Tom D. Vermilyea

Flies Home from France After Four Years in War Zone
Technician Fourth Grade Tom D. Vermilyea, son of' Mr. and Mrs. H. C. Vermilyea, who enlisted in the Princess Pat's Canadian Regiment at Winnipeg in April 1940 and who transferred to the United States Army in September 1942, while in England, arrived in Eau Claire on December 23 to spend the Christmas holiday.

Sergeant Vermilyea, who is on duty at SHAEF and who is stationed in one of the environs of Paris, accompanied two of his superior officers on a flight from France to the United States, leaving Paris on December 21. 

He leaves Eau Claire on December 28 and will report at the Pentagon Building in Washington and, from there, accompany the two officers on the return flight, scheduled to arrive in Paris on January 2. 

It is his first return to Eau Claire during his more than four and a half years of service overseas in the Canadian and American forces.  

Sergeant Vermilyea was in London with a Canadian special infantry detachment during the days of the air blitz and the Battle of England and also during the more recent buzz-bomb and rocket bomb attacks. The buzz-bombs were the worst, he said, not only because of the destruction they wrought but because of their menacing sound and the fact they kept soldiers and civilians ducking for air raid shelters day and night. 

His present duties have taken him over a wide extent of the battleground in France.

'Today is the Day' Writes Eau Claire Soldier Who Saw Paratroopers Off for France
Technician Fourth Grade Tom D. Vermilyea, Eau Claire man who enlisted in the Canadian Army more than four years ago and who transferred to the U.S. Army in September 1942, witnessed the take off of first paratroopers for the invasion of France, according to a letter recently received by relatives here. 

Vermilyea, who has been located at the Supreme Headquarters (SHAEF) since early last fall, drove an American major general and a British official to the point of the take-off on the night of June 5, he relates.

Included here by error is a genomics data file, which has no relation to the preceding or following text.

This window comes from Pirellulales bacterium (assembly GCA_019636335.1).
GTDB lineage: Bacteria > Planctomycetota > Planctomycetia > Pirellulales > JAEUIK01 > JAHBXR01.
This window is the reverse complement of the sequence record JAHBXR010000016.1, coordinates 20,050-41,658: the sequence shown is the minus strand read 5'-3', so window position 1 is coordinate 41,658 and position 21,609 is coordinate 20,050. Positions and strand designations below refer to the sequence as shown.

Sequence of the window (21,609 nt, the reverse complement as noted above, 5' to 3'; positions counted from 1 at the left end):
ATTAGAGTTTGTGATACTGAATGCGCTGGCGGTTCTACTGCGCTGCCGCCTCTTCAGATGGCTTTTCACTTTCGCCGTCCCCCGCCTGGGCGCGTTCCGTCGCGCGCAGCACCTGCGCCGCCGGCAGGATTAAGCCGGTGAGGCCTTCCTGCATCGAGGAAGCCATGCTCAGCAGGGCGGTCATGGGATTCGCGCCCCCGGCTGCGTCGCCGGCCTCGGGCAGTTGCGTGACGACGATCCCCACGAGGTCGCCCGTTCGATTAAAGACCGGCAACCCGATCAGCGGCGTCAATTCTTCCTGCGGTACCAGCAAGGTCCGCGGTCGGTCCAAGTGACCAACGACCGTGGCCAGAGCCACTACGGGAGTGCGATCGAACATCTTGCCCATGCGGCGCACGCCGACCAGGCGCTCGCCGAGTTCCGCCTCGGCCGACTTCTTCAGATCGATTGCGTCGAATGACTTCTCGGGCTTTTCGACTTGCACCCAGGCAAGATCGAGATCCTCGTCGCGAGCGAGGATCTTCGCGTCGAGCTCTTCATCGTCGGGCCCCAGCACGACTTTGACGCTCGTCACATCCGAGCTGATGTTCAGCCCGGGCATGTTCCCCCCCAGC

The letter, dated June 6, follows: 

"Dear Folks, Today is the day. We have started our long-awaited invasion. Yesterday, the general went on a last-minute checkup of assembly points. Last evening, we drove to one of the airborne units, one of the many such combat teams, where we witnessed the takeoff of the first parachutists to land in France. 

"A fine looking bunch in the best of spirits and raring to go. These boys were from every state in the Union and, as far as they were concerned, their job was about done. All their training was for just this moment, and now all they wanted was to get at it.

"At several of the planes waiting to take them aboard, the British official and the general wished them the best of luck, and we proceeded to the marshalling point and witnessed the start of the memorable occasion. The ships took off, one behind the other, as regular as clockwork. As the last plane was airborne, the rendezvous took place immediately overhead. The sky had the appearance of a Christmas tree, as all the planes were flying with landing and running lights. 

"Then, in formation, they made a sweep of the field and started for France. By this time, most of the lights were extinguished. We could hear them going long, after we could see them. As they faded into the night, we all took a deep breath and realized we had seen the beginning of the end for Germany. 

"Reached home at an early hour in the morning, too tired to sleep or too nervous is more correct. Such an event is seldom seen, and I guess I'm only human, and I know the general felt the same way."

Staff Sergeant Tom D. Vermilyea, son of Mr. and Mrs. H. C. Vermilyea, arrived in Eau Claire, Wednesday, following his discharge at Fort Sheridan, after five years and two months of service. 

He enlisted at Winnipeg on April 26, 1940 and went overseas the following July with the Princess Pat's Canadian Infantry, serving in the Aldershot and London areas, during the German air blitz of 1941. 

He transferred to the United States Army on September 6, 1942 and served in England, France and Germany, until May 25, last, when he started back to this country with 139 points to his credit. 

He wears the Canadian Service Ribbon, the Good Conduct Ribbon, the pre-Pearl Harbor Ribbon with one star, and the European Theater of Operations Ribbon with three stars and the maximum of seven overseas stripes, dating from Pearl Harbor. 

His only visit home was last Christmas, when he flew to the United States with General R. B. Baker of SHAEF and spent five days in Eau Claire, returning by plane to France.